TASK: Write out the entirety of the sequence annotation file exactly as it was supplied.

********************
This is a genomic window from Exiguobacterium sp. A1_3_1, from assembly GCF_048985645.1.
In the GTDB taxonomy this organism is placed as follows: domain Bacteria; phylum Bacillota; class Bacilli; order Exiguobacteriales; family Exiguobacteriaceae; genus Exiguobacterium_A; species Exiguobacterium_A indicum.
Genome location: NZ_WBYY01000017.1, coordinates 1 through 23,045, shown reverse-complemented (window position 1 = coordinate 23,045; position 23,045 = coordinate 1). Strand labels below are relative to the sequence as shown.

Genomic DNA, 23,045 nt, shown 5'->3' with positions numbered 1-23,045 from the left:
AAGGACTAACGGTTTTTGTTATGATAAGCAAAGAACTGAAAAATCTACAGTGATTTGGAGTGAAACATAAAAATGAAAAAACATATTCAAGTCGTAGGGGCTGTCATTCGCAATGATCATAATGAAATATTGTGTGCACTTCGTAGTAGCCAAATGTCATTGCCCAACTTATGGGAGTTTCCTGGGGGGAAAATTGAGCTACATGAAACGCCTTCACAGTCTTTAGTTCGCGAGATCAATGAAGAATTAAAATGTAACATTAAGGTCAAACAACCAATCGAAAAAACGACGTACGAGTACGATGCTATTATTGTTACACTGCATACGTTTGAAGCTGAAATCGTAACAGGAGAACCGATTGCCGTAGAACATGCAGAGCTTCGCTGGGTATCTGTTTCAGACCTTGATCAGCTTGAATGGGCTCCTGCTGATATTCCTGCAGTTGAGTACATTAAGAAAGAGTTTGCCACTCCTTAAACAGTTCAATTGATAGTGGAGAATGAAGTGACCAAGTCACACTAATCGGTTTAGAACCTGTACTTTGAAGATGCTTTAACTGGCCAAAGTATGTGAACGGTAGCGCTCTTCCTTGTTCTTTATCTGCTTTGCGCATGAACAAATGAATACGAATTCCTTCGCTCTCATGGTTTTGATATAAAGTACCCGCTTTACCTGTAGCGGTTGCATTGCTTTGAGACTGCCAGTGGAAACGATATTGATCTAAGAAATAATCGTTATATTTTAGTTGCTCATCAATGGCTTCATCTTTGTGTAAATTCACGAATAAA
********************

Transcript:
This is a genomic window from Exiguobacterium sp. A1_3_1, from assembly GCF_048985645.1.
In the GTDB taxonomy this organism is placed as follows: domain Bacteria; phylum Bacillota; class Bacilli; order Exiguobacteriales; family Exiguobacteriaceae; genus Exiguobacterium_A; species Exiguobacterium_A indicum.
Genome location: NZ_WBYY01000017.1, coordinates 1 through 23,045, shown reverse-complemented (window position 1 = coordinate 23,045; position 23,045 = coordinate 1). Strand labels below are relative to the sequence as shown.

Genomic DNA, 23,045 nt, shown 5'->3' with positions numbered 1-23,045 from the left:
AAGGACTAACGGTTTTTGTTATGATAAGCAAAGAACTGAAAAATCTACAGTGATTTGGAGTGAAACATAAAAATGAAAAAACATATTCAAGTCGTAGGGGCTGTCATTCGCAATGATCATAATGAAATATTGTGTGCACTTCGTAGTAGCCAAATGTCATTGCCCAACTTATGGGAGTTTCCTGGGGGGAAAATTGAGCTACATGAAACGCCTTCACAGTCTTTAGTTCGCGAGATCAATGAAGAATTAAAATGTAACATTAAGGTCAAACAACCAATCGAAAAAACGACGTACGAGTACGATGCTATTATTGTTACACTGCATACGTTTGAAGCTGAAATCGTAACAGGAGAACCGATTGCCGTAGAACATGCAGAGCTTCGCTGGGTATCTGTTTCAGACCTTGATCAGCTTGAATGGGCTCCTGCTGATATTCCTGCAGTTGAGTACATTAAGAAAGAGTTTGCCACTCCTTAAACAGTTCAATTGATAGTGGAGAATGAAGTGACCAAGTCACACTAATCGGTTTAGAACCTGTACTTTGAAGATGCTTTAACTGGCCAAAGTATGTGAACGGTAGCGCTCTTCCTTGTTCTTTATCTGCTTTGCGCATGAACAAATGAATACGAATTCCTTCGCTCTCATGGTTTTGATATAAAGTACCCGCTTTACCTGTAGCGGTTGCATTGCTTTGAGACTGCCAGTGGAAACGATATTGATCTAAGAAATAATCGTTATATTTTAGTTGCTCATCAATGGCTTCATCTTTGTGTAAATTCACGAATAAA